Diane Kruger walks a red carpet at the Vnyl on Jan. 25 in New York City. (Sean Zanni/Getty Images for DuJour)

This post has been updated.

Over the weekend, Uma Thurman opened up to the New York Times about Harvey Weinstein’s alleged abuse but also shared some shocking stories about her longtime collaborator Quentin Tarantino. What seemed like a successful auteur-muse relationship was, in fact, something more troubling.

In one anecdote — accompanied by harrowing video footage — Thurman recalled how Tarantino forced her to drive a car she knew to be unsafe while shooting a scene for “Kill Bill.” She ended up crashing into a tree, sustaining injuries from which she says she’s never entirely recovered. But buried alongside so much horrifying stuff was a curious passage about how, also while shooting that two-part movie, Tarantino stepped in for other actors so he could personally dole out abuse to his lead.

“Tarantino had done the honors with some of the sadistic flourishes himself,” according to the story, “spitting in her face in the scene where Michael Madsen is seen on screen doing it and choking her with a chain in the scene where a teenager named Gogo is on screen doing it.”

That story feels even more shocking coupled with a similar tale from the set of “Inglourious Basterds,” where he personally strangled actress Diane Kruger during her character’s death scene.

Kruger talked about the experience during an interview with Parade in 2009. According to the star, Tarantino claimed that actor Christoph Waltz wouldn’t be up to the task — although he went on to win an Oscar for playing the role of Nazi Hans Landa — and that he would apply either too much or too little pressure.

“I know exactly what I need, and I think I should just do it,” Kruger recalled Tarantino telling her. “I have to say it was very strange being strangled by the director.”

Tarantino didn’t dispute her account. In fact, during a sit-down on the Graham Norton Show, the director recounted what it was like to strangle Kruger — to the hysterical delight of the studio audience.

“Now Quentin, you strangled Diane Kruger, didn’t you?” Norton asked.

“Yeah, I did,” Tarantino responded with a little chuckle. He had his reasons though, he insisted.

“Whenever you do a close-up of somebody being strangled in a film, I never buy it,” he said, “because when somebody’s actually being strangled there’s a thing that happens to their face — they turn a certain color and their veins pop out.”

Just then, fellow guest Alan Davies piped up to ask the question that was probably on everyone’s mind: “How do you know this, by the way?”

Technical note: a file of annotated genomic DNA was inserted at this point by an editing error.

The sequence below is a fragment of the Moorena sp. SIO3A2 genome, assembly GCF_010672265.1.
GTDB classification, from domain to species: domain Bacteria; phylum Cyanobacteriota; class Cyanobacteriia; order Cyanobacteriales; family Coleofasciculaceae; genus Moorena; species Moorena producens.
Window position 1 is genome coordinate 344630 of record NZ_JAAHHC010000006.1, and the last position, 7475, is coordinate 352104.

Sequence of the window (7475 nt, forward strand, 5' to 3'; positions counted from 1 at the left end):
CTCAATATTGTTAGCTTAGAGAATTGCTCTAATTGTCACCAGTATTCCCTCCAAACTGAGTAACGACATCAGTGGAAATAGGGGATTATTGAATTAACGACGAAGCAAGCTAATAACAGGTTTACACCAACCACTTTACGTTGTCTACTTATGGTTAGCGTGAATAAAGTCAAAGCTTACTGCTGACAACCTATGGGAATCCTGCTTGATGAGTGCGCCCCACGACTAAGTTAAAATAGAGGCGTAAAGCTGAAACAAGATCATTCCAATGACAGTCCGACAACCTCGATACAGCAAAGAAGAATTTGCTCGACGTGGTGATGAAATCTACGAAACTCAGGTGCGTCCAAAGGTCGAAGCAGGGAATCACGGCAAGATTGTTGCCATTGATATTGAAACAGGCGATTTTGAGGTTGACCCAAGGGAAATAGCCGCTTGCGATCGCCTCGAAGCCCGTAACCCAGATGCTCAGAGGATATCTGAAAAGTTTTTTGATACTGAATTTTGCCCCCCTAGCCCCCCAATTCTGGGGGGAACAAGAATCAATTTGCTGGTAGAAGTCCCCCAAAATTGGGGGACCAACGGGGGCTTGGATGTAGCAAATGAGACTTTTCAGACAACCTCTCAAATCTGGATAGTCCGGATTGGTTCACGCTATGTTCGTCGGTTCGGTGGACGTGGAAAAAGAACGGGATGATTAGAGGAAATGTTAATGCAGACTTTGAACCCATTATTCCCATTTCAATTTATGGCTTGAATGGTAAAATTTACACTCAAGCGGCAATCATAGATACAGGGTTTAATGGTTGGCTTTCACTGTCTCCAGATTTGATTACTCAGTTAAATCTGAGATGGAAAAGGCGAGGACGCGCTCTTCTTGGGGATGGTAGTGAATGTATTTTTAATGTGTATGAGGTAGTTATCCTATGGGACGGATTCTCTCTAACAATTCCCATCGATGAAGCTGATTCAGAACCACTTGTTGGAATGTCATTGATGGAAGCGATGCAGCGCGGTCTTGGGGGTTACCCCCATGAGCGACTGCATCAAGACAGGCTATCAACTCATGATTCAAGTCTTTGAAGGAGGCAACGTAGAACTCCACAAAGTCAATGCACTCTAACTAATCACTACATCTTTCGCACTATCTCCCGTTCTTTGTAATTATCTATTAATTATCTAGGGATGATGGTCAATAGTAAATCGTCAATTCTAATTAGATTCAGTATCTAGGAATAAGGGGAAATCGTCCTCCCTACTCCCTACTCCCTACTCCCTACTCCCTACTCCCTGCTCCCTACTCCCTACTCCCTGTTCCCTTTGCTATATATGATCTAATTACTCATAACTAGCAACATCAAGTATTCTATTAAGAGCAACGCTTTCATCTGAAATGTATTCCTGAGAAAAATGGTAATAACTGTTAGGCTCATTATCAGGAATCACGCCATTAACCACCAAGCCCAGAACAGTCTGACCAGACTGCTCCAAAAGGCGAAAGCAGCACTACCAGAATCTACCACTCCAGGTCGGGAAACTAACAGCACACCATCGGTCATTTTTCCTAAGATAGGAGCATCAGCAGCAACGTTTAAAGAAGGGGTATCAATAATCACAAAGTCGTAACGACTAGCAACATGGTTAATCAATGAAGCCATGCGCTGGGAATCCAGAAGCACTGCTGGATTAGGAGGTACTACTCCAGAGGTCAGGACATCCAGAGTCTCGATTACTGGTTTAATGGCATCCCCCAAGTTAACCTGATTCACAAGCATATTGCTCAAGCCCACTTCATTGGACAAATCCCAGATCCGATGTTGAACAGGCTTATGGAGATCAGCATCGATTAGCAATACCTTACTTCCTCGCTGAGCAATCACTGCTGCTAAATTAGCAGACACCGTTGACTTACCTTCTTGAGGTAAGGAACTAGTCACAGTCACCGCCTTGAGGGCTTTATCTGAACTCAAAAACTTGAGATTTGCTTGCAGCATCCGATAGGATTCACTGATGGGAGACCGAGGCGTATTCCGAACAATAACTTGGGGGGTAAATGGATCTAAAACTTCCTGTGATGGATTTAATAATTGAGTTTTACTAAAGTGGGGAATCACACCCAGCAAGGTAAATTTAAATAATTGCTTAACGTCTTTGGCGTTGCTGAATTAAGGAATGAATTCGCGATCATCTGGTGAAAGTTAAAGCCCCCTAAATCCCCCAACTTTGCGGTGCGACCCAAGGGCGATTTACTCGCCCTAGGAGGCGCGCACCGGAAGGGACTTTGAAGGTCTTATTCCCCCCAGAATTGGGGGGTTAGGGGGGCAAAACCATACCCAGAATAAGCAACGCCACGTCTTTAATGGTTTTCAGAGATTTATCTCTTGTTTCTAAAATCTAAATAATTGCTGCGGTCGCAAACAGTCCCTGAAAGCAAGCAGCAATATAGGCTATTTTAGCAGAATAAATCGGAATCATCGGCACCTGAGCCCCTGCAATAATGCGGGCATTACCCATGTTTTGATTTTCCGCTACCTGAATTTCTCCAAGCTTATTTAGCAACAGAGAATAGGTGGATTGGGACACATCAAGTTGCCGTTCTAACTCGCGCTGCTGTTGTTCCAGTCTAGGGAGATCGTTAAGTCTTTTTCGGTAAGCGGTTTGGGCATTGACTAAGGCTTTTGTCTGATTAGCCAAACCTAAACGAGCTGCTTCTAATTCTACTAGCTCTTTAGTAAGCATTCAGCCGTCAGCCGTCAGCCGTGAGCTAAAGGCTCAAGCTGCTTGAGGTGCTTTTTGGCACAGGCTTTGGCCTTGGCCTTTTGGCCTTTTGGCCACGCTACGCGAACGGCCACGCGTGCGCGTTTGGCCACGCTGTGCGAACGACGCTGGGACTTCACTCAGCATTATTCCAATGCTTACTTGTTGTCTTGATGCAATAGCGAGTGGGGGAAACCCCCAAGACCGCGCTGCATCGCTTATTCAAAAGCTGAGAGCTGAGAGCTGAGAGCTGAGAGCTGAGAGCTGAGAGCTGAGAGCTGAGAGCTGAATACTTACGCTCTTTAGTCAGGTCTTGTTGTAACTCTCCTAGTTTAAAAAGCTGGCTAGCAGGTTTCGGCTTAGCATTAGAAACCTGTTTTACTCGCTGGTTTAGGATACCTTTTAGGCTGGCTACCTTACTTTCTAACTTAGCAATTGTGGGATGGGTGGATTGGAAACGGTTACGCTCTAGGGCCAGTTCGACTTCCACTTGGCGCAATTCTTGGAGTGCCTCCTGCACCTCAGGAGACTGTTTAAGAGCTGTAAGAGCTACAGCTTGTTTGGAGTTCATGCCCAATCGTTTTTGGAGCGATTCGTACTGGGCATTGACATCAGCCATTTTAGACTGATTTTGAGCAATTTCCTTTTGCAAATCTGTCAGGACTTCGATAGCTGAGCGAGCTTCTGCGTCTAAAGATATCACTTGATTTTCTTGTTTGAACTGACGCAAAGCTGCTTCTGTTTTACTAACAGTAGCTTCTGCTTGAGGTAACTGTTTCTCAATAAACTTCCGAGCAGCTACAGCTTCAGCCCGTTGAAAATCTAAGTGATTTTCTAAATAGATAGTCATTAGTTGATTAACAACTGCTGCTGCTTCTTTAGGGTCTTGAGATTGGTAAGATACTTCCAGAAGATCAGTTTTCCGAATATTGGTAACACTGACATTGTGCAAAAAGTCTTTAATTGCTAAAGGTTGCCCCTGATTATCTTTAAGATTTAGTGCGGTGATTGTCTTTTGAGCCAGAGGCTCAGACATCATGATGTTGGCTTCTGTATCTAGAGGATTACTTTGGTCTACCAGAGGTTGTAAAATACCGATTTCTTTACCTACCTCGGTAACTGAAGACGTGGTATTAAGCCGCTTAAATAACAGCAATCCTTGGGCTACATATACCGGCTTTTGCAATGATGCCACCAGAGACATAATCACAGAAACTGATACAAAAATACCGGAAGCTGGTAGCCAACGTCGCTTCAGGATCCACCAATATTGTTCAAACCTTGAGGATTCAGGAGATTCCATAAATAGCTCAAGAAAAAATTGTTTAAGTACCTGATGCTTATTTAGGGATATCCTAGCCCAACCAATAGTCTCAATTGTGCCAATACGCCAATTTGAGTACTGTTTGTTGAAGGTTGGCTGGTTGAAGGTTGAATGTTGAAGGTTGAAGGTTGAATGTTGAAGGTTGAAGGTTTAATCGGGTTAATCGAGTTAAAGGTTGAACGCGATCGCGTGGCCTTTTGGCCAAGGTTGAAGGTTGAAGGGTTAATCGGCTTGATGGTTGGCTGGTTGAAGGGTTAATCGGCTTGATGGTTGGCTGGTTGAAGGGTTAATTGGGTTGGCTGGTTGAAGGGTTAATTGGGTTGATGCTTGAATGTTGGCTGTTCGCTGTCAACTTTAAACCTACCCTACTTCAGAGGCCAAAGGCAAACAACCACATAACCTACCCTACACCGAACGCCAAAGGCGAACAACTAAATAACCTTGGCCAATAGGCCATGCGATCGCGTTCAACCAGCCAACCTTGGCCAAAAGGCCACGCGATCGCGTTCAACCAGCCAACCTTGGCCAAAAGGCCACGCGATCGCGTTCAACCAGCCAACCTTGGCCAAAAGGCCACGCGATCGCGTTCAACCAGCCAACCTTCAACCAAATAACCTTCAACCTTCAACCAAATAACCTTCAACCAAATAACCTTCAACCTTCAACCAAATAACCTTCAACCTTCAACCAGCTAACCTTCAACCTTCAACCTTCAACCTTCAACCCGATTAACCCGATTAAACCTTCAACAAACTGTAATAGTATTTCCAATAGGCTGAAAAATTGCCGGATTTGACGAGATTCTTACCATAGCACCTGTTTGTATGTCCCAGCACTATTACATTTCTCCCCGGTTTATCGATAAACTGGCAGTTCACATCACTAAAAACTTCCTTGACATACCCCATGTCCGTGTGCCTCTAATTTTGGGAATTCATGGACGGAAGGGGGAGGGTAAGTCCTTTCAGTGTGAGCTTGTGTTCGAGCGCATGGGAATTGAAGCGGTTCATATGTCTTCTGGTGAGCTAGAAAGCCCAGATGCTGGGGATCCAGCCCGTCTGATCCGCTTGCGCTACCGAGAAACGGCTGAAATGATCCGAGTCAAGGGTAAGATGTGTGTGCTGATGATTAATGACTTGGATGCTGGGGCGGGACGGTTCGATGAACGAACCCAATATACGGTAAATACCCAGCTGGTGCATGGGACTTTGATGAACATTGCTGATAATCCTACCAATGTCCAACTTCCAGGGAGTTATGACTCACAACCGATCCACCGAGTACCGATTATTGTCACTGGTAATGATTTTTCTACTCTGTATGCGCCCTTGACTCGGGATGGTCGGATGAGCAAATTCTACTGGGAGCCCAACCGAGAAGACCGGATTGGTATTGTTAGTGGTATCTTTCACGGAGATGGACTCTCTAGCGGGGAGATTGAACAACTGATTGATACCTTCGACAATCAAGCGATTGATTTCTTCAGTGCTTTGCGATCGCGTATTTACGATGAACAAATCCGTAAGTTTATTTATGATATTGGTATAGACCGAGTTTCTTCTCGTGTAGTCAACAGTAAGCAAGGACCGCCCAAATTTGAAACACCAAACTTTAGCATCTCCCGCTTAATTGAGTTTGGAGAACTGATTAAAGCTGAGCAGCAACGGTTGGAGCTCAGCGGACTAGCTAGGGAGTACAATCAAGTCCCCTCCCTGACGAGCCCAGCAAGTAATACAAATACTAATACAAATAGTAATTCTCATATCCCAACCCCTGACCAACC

“I guess I don’t know that for sure,” Tarantino responded. “But I can imagine.”

Then he talked about broaching the subject with Kruger.

“What I said to her is, ‘I’m going to be the hands, and I’m going to just strangle you, all right?’ ” Tarantino recalled, while Norton cracked up. ” ‘I’m going to cut off your air, for just a little bit of time, we’re going to see the reaction in your face, and then we’ll cut, okay?’ ”

“She trusted me,” Tarantino said. The stunt guy would be right there, after all. He pantomimed strangling the actress as he continued, “but also, because I was able to . . . ”

But before he could finish, actor James McAvoy deadpanned, “enjoy it?”

Kruger came to Tarantino’s defense on Tuesday, clarifying her feelings about the episode with an Instagram post.

“My work experience with Quentin Tarantino was pure joy,” she wrote. “He treated me with utter respect and never abused his power or forced me to do anything I wasn’t comfortable with.”

Thurman, too, defended Tarantino on social media. She reposted a segment of the crash footage and wrote that she didn’t believe he had malicious intentions.

“Quentin Tarantino was deeply regretful and remains remorseful about this sorry event, and gave me the footage years later so I could expose it and let it see the light of day, regardless of it most likely being an event for which justice will never be possible,” she wrote Monday. “He also did so with full knowledge it could cause him personal harm, and I am proud of him for doing the right thing and for his courage.”

Read more:

Harvey Weinstein embodies a culture whose power is on the wane

‘Lady Bird’ makes the case for reframing female stories as epics on a par with ‘male’ genres

Violence. Threats. Begging. Harvey Weinstein’s 30-year pattern of abuse in Hollywood.